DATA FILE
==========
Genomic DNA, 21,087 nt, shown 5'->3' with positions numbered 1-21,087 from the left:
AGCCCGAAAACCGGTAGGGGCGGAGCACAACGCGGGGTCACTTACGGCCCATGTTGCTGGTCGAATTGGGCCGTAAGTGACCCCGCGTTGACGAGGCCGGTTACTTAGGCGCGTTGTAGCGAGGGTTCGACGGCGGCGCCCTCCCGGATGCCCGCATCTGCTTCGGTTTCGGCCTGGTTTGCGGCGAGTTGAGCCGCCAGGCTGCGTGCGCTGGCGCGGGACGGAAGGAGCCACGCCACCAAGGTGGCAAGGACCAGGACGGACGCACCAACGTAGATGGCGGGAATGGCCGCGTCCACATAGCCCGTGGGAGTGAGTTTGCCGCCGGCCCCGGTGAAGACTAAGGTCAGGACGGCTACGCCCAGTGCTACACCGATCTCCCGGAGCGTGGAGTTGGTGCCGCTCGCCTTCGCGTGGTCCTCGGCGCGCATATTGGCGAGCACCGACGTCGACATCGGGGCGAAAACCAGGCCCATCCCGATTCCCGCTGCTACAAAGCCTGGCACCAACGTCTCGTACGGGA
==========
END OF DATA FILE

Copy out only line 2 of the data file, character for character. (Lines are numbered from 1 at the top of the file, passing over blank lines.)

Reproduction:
AGCCCGAAAACCGGTAGGGGCGGAGCACAACGCGGGGTCACTTACGGCCCATGTTGCTGGTCGAATTGGGCCGTAAGTGACCCCGCGTTGACGAGGCCGGTTACTTAGGCGCGTTGTAGCGAGGGTTCGACGGCGGCGCCCTCCCGGATGCCCGCATCTGCTTCGGTTTCGGCCTGGTTTGCGGCGAGTTGAGCCGCCAGGCTGCGTGCGCTGGCGCGGGACGGAAGGAGCCACGCCACCAAGGTGGCAAGGACCAGGACGGACGCACCAACGTAGATGGCGGGAATGGCCGCGTCCACATAGCCCGTGGGAGTGAGTTTGCCGCCGGCCCCGGTGAAGACTAAGGTCAGGACGGCTACGCCCAGTGCTACACCGATCTCCCGGAGCGTGGAGTTGGTGCCGCTCGCCTTCGCGTGGTCCTCGGCGCGCATATTGGCGAGCACCGACGTCGACATCGGGGCGAAAACCAGGCCCATCCCGATTCCCGCTGCTACAAAGCCTGGCACCAACGTCTCGTACGGGA